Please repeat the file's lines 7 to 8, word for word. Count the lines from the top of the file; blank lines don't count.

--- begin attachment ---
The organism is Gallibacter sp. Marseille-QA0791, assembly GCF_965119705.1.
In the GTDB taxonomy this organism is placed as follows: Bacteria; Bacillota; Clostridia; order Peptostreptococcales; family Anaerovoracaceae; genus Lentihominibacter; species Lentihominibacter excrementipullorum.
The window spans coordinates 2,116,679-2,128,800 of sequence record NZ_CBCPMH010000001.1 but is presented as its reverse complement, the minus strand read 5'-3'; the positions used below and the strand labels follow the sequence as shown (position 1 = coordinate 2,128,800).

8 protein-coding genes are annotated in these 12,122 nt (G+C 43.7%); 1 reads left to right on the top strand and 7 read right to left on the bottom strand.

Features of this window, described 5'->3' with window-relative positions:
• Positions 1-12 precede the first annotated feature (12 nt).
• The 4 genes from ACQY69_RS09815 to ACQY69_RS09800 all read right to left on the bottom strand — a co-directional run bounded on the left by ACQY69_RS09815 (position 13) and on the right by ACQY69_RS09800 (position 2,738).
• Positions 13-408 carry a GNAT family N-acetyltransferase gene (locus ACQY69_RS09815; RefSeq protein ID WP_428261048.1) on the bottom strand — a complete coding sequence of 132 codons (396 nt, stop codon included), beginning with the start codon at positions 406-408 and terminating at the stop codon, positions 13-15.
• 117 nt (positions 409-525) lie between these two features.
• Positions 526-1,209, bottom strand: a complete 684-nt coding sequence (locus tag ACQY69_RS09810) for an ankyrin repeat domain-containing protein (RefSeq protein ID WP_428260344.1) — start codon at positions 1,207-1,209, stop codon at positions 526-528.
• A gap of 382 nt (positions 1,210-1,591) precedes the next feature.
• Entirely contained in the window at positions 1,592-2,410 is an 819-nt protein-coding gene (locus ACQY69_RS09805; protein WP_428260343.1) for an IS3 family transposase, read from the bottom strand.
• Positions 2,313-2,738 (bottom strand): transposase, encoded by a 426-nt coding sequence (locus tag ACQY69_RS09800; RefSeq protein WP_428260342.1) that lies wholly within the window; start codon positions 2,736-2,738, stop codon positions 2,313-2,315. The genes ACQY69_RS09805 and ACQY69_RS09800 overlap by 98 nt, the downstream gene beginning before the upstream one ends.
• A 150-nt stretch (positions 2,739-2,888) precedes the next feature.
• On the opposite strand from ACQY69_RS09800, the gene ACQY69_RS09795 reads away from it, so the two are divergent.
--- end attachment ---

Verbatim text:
• The 4 genes from ACQY69_RS09815 to ACQY69_RS09800 all read right to left on the bottom strand — a co-directional run bounded on the left by ACQY69_RS09815 (position 13) and on the right by ACQY69_RS09800 (position 2,738).
• Positions 13-408 carry a GNAT family N-acetyltransferase gene (locus ACQY69_RS09815; RefSeq protein ID WP_428261048.1) on the bottom strand — a complete coding sequence of 132 codons (396 nt, stop codon included), beginning with the start codon at positions 406-408 and terminating at the stop codon, positions 13-15.